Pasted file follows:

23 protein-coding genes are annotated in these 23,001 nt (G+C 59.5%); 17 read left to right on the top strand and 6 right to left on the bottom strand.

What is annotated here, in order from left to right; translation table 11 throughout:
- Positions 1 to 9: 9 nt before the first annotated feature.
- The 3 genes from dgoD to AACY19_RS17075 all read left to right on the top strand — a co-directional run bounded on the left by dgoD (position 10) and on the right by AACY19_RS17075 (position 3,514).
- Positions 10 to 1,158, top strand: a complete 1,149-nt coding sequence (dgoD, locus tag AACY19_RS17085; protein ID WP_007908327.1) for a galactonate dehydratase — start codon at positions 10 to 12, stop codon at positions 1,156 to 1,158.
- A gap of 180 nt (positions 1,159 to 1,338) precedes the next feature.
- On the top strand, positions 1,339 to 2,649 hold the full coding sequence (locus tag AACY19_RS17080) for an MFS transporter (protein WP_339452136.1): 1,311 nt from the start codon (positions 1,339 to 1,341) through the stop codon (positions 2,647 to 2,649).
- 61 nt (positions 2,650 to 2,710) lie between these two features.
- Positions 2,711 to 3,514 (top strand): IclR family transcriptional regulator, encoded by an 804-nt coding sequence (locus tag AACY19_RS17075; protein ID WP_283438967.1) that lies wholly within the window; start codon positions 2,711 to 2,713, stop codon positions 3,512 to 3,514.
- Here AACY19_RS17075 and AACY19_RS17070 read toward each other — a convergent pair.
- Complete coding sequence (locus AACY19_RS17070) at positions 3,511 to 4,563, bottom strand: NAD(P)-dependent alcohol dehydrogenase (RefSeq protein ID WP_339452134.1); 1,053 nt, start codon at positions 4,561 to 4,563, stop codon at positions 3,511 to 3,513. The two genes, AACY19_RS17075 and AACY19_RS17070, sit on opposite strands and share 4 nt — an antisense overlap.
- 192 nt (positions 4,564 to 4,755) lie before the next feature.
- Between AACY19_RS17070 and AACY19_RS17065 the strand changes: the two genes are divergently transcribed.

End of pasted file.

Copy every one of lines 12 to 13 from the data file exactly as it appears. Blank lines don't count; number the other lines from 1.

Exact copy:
- 192 nt (positions 4,564 to 4,755) lie before the next feature.
- Between AACY19_RS17070 and AACY19_RS17065 the strand changes: the two genes are divergently transcribed.